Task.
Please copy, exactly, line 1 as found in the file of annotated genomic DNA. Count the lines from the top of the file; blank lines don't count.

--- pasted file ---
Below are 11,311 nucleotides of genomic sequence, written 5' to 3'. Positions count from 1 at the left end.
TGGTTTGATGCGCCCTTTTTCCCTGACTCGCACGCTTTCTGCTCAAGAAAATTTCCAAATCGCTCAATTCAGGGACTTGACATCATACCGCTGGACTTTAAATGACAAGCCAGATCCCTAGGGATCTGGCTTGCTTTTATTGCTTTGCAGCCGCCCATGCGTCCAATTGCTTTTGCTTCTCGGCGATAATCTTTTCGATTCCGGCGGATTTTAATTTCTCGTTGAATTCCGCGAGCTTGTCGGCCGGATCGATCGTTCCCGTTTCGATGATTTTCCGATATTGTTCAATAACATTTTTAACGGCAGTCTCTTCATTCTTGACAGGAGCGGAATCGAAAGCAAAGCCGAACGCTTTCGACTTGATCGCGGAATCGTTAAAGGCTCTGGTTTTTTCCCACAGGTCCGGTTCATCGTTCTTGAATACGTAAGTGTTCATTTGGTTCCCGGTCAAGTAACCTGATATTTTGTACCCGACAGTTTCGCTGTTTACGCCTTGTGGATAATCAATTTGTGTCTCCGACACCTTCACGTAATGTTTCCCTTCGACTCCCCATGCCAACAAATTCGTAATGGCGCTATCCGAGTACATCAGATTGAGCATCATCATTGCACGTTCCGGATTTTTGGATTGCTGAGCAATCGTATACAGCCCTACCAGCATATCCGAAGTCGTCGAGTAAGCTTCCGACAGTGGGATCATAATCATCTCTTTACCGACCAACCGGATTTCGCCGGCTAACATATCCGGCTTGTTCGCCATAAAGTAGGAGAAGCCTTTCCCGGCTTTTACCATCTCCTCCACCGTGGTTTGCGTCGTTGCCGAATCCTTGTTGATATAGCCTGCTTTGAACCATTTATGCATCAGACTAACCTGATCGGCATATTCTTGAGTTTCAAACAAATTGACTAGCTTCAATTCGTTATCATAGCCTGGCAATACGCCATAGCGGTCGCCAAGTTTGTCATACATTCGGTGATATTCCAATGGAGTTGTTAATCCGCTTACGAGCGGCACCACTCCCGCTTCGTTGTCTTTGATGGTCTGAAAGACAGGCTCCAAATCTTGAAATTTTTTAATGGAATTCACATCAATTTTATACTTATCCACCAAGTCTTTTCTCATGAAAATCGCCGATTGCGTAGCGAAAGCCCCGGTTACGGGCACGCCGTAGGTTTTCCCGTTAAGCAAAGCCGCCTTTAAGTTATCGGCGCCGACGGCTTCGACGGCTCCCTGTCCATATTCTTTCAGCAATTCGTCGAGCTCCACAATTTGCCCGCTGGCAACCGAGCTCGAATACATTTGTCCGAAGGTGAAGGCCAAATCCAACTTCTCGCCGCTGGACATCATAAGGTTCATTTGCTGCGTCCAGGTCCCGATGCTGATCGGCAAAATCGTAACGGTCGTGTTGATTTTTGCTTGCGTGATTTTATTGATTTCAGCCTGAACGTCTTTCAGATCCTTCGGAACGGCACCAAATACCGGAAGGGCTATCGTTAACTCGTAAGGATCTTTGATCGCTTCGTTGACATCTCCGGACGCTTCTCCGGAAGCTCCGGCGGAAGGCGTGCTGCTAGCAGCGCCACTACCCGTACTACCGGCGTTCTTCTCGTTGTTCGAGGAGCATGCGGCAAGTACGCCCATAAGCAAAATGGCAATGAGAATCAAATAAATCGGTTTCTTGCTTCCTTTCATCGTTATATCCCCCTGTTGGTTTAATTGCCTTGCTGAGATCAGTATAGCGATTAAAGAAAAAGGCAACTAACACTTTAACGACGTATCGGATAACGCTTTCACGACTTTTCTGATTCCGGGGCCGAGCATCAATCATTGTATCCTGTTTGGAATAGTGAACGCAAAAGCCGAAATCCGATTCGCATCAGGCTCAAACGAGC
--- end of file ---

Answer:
Below are 11,311 nucleotides of genomic sequence, written 5' to 3'. Positions count from 1 at the left end.